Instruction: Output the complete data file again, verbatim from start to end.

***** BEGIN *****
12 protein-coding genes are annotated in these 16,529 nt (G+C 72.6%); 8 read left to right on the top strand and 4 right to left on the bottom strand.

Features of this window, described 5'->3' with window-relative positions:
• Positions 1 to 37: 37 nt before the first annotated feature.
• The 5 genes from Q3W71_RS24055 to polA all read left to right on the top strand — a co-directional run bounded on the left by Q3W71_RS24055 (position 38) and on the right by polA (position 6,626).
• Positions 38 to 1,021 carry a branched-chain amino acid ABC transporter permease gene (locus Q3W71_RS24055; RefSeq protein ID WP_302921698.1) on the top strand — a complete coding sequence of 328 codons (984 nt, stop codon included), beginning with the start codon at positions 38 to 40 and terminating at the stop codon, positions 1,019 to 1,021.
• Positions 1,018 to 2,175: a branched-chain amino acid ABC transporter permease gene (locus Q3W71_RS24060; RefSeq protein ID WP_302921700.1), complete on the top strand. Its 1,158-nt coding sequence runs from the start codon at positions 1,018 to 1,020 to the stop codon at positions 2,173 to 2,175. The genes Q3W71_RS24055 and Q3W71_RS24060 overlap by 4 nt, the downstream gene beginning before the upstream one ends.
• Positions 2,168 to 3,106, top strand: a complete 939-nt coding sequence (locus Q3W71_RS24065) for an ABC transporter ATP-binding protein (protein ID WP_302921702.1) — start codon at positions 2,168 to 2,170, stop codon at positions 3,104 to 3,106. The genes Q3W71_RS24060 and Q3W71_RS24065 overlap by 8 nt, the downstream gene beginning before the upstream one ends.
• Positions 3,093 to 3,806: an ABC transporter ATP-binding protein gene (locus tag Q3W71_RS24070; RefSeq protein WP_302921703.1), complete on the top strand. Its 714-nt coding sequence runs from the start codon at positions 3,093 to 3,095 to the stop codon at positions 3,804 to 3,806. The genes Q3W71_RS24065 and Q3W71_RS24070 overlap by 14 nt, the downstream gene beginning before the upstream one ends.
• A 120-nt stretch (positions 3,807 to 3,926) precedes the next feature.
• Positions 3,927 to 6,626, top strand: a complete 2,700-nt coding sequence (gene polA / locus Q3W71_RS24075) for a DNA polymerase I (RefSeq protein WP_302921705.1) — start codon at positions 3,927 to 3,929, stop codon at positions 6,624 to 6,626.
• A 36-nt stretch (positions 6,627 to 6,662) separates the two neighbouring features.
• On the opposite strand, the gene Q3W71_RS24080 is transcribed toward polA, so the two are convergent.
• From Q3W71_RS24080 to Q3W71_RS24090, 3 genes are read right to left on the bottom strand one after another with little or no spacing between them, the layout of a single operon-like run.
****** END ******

12 protein-coding genes are annotated in these 16,529 nt (G+C 72.6%); 8 read left to right on the top strand and 4 right to left on the bottom strand.

Features of this window, described 5'->3' with window-relative positions:
• Positions 1 to 37: 37 nt before the first annotated feature.
• The 5 genes from Q3W71_RS24055 to polA all read left to right on the top strand — a co-directional run bounded on the left by Q3W71_RS24055 (position 38) and on the right by polA (position 6,626).
• Positions 38 to 1,021 carry a branched-chain amino acid ABC transporter permease gene (locus Q3W71_RS24055; RefSeq protein ID WP_302921698.1) on the top strand — a complete coding sequence of 328 codons (984 nt, stop codon included), beginning with the start codon at positions 38 to 40 and terminating at the stop codon, positions 1,019 to 1,021.
• Positions 1,018 to 2,175: a branched-chain amino acid ABC transporter permease gene (locus Q3W71_RS24060; RefSeq protein ID WP_302921700.1), complete on the top strand. Its 1,158-nt coding sequence runs from the start codon at positions 1,018 to 1,020 to the stop codon at positions 2,173 to 2,175. The genes Q3W71_RS24055 and Q3W71_RS24060 overlap by 4 nt, the downstream gene beginning before the upstream one ends.
• Positions 2,168 to 3,106, top strand: a complete 939-nt coding sequence (locus Q3W71_RS24065) for an ABC transporter ATP-binding protein (protein ID WP_302921702.1) — start codon at positions 2,168 to 2,170, stop codon at positions 3,104 to 3,106. The genes Q3W71_RS24060 and Q3W71_RS24065 overlap by 8 nt, the downstream gene beginning before the upstream one ends.
• Positions 3,093 to 3,806: an ABC transporter ATP-binding protein gene (locus tag Q3W71_RS24070; RefSeq protein WP_302921703.1), complete on the top strand. Its 714-nt coding sequence runs from the start codon at positions 3,093 to 3,095 to the stop codon at positions 3,804 to 3,806. The genes Q3W71_RS24065 and Q3W71_RS24070 overlap by 14 nt, the downstream gene beginning before the upstream one ends.
• A 120-nt stretch (positions 3,807 to 3,926) precedes the next feature.
• Positions 3,927 to 6,626, top strand: a complete 2,700-nt coding sequence (gene polA / locus Q3W71_RS24075) for a DNA polymerase I (RefSeq protein WP_302921705.1) — start codon at positions 3,927 to 3,929, stop codon at positions 6,624 to 6,626.
• A 36-nt stretch (positions 6,627 to 6,662) separates the two neighbouring features.
• On the opposite strand, the gene Q3W71_RS24080 is transcribed toward polA, so the two are convergent.
• From Q3W71_RS24080 to Q3W71_RS24090, 3 genes are read right to left on the bottom strand one after another with little or no spacing between them, the layout of a single operon-like run.